Gylfi Sigurdsson arrived at the Lane after a very impressive loan spell at Swansea highlighted the 22 year-olds’ potential in the Premier League.
The Icelandic International was heavily linked with a move to Liverpool in the summer, before we were able to sign him in an £8 million deal.
It’s still early days for Sigurdsson in a Spurs shirt, but after starring for Swansea, he hasn’t completed 90 minutes yet for us. He’s started twice and been subbed after an hour on both occasions, whilst also coming off the bench once. So, just what is going on with Gylfi Sigurdsson?
To understand how the Icelandic interntaional is best employed, we need to take a step back to his time at Swansea last season.
Gylfi Sigurdsson at Swansea
In the article ‘What Gylfi Sigurdsson brings to Spurs’ we saw how our new signing roamed the inside-right channel for the Swans, creating and scoring goals from here.
You can read the full article on the link above, but as a quick highlight, here is a chart of where he picks up the ball when he played for Swansea against Spurs last season.
We can see how Gylfi Sigurdsson is constantly looking for the ball down the inside-right channel throughout the match. This includes where he received the ball for his curling effort in to the top corner, highlighted by the yellow line.
He also provides assists from this channel as well, as we can see when he sets up Danny Graham against West Brom. Neil Taylor (3) pings a long cross-field pass to Gylfi Sigurdsson (42) in the inside-right channel. The Icelander then dribbles to the right-hand corner of the box, before crossing for Graham (10) to score.
Working this channel was very much a feature of his time at Swansea, so lets take a look and see how he has faired for Spurs.
Gylfi Sigurdsson at Spurs
So far for Spurs, Gylfi Sigurdsson has operated centrally in the hole behind Jermain Defoe in Andre Villas-Boas’ 4-2-3-1 system. This is slightly different to his position whilst at Swansea. Brendan Rodgers used the Icelander at the head of his three-man midfield in a 4-3-3 formation.
Leon Britton was at the base of the midfield with Joe Allen playing slightly in advance of him as the playmaker. Gylfi Sigurdsson was playing further up the pitch, but worked the inside right channel as we have seen above. Swansea focussed their attacks to this right side, as they went down the left 31% of the time, 26% up the middle and 42% to the right according to WhoScored.com.
In AVB’s 4-2-3-1 system, Gylfi Sigurdsson hasn’t had the service he was receiving at Swansea where Joe Allen was feeding him the ball. So far, we have deployed the rather defensive duo of Sandro and Jake Livermore at the base of the 4-2-3-1 and this has left the Icelander isolated in his two starts.
There was a big gulf in our opening match against Newcastle between the two players at the base of the formation and Sigurdsson.
The same gap also existed in the formation in his 55 minutes against Norwich.
As a result, rather than getting the best out of the Icelander down his favoured right-hand channel, he has received less frequent service in areas across the whole pitch.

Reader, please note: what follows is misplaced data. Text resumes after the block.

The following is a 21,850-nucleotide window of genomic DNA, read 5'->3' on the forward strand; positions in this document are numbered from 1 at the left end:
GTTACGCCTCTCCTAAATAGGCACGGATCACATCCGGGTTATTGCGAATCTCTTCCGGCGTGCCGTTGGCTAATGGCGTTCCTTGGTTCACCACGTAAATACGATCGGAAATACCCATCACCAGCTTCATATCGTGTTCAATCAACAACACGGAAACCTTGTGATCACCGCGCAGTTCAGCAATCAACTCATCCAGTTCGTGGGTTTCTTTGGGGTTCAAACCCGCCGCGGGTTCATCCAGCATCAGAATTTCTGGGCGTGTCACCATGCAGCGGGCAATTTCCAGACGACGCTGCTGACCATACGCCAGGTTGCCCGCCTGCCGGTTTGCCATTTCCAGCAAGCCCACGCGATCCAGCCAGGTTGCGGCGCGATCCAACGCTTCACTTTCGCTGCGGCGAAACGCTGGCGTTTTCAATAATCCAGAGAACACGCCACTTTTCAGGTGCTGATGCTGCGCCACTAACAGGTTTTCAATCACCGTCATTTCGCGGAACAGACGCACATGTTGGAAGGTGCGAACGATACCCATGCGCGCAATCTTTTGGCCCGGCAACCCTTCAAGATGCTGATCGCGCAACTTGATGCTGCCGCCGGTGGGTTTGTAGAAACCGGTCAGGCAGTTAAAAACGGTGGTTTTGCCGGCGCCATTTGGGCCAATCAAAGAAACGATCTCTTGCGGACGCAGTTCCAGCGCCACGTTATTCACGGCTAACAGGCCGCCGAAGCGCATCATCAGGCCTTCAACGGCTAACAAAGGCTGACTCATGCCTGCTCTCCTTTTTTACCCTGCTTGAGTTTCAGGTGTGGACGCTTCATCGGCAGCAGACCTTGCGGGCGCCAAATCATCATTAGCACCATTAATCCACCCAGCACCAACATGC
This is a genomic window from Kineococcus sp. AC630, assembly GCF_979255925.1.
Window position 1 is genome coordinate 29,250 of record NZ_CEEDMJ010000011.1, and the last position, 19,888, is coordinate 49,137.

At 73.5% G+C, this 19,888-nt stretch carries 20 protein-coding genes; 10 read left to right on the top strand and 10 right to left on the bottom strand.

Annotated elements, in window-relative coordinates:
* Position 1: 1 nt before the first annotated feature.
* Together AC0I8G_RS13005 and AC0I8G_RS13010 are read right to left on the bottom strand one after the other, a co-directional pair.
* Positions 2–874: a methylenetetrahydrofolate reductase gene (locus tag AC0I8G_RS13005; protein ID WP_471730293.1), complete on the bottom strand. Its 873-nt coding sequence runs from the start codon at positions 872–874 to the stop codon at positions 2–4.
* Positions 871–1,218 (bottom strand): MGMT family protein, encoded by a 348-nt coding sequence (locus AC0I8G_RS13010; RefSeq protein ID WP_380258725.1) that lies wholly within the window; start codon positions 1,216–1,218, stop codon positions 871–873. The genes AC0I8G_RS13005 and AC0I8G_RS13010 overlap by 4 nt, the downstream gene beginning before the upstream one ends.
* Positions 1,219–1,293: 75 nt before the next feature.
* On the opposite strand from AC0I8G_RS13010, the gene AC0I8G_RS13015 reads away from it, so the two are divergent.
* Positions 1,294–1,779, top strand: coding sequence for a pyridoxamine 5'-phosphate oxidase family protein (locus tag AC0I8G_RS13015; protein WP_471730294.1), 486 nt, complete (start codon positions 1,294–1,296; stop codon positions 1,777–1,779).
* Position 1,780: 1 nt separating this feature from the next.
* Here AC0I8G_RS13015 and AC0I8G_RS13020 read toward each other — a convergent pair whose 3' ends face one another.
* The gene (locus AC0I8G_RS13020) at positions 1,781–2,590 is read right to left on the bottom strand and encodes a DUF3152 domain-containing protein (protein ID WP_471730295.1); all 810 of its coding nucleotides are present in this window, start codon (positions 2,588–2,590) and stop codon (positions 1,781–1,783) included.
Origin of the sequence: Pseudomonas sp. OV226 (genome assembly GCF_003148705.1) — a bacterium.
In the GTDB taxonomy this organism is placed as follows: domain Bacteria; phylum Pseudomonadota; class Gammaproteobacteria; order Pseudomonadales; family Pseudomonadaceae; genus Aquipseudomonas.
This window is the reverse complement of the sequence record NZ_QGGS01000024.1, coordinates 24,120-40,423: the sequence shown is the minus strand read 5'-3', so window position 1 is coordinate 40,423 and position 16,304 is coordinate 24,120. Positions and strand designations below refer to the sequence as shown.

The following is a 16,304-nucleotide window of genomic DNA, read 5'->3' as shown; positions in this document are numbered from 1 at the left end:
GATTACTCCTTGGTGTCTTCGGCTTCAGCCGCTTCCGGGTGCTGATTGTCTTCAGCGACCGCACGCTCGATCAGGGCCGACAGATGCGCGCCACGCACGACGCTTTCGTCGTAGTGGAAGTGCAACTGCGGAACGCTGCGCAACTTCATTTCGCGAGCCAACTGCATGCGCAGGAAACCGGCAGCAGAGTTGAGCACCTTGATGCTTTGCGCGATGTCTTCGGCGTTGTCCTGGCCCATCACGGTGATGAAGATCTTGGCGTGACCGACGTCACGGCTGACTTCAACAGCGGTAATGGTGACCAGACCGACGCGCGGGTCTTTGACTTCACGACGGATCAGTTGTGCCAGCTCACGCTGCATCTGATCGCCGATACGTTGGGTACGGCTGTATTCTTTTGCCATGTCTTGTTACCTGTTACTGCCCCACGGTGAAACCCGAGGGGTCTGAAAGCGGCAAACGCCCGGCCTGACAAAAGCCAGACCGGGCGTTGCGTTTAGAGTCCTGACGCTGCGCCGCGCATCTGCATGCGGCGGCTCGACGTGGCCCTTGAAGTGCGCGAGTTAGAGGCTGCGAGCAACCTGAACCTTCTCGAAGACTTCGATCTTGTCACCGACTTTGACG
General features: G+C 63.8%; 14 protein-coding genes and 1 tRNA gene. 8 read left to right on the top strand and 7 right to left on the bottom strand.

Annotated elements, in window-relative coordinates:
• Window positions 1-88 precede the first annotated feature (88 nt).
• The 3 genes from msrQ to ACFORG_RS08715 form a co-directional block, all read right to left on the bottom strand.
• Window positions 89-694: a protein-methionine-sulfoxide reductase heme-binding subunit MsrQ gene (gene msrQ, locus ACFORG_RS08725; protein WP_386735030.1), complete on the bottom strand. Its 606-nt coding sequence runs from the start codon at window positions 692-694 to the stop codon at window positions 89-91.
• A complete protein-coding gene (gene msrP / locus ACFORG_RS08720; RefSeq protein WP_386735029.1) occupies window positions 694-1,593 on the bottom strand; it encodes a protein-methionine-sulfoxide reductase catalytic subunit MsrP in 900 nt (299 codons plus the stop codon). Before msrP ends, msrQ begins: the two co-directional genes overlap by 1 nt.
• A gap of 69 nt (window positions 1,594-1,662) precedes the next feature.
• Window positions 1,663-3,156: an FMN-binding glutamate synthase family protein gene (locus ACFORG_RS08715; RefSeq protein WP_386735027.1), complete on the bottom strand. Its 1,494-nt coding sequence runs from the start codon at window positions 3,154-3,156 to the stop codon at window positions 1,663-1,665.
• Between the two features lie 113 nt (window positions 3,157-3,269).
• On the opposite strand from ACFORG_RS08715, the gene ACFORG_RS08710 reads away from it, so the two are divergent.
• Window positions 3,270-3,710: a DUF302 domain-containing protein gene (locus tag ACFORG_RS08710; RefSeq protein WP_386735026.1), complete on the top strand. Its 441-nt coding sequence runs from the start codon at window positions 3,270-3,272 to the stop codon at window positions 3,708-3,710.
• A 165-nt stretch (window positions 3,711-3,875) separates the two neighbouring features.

We can see this from the opening match against Newcastle, where Gylfi Sigurdsson only receives 21 passes in his 68 minutes on the pitch across a wide area.
In our second match against West Brom, he only came in to the game with 17 minutes to go. However, in this brief period, he was able to put in the corner that was partially cleared for Assou-Ekotto’s goal and played slightly more down his preferred side of the field.
Last weekend against Norwich, Gylfi Sigurdsson was back in the starting line-up. Although he was replaced on 55 minutes, he did see more of the ball with Spurs dominating possession. He also receive an increased number of passes down his preferred inside-right channel, but was pulled a lot more centrally as well.
The signs frpm this match are more promising though.
Move to 4-3-3 could get the best out of Gylfi
Andre Villas-Boas didn’t have the players to deploy his preferred 4-3-3 system, until Clint Dempsey and Moussa Dembele were signed at the end of the transfer Window.
I show how AVB’s 4-3-3 operates in the post ‘Where does Clint Dempsey fit in at Spurs?’ so check that out if you haven’t read it.
A move to 4-3-3 could really see Gylfi Sigurdsson excel down his preferred inside-right channel where he had so much success at Swansea. The reason being that the advanced midfielder in this system looks to create overloads and move in to the space vacated by the right forward.
Spurs in this 4-3-3 system would line up like this.
This would give Gylfi Sigurdsson the chance to move back in to an area where he had success at Swansea last season.
In the first two matches for Spurs that he started, there hasn’t been anyone to link the base of the midfield with the advanced midfielders. This has starved Sigurdsson of service, causing him to look somewhat lost in the formation.
Moussa Dembele filled this gap in the last game, as we can see from his average position when he entered the match with Norwich at half time.
Having Dembele in the playmaker role in midfield, will provide a link between Sandro at the base and Sigurdsson working the inside right channel.
This would get the Icelander more of the ball in locations where he does his best work in the opposition half.
It’s fair to say we haven’t seen the best of Gylfi Sigurdsson just yet this season. He has looked at times like he is struggling to get to grips with a slightly different role in behind the striker in a 4-2-3-1 formation. However, he’s also not been helped without someone linking the play between the base and advanced midfielders, creating a gap in the formation.
A switch to 4-3-3 would allow Gylfi Sigurdsson to operate in an area of the field where he has excelled before, making Spurs’ investment look like money well spent.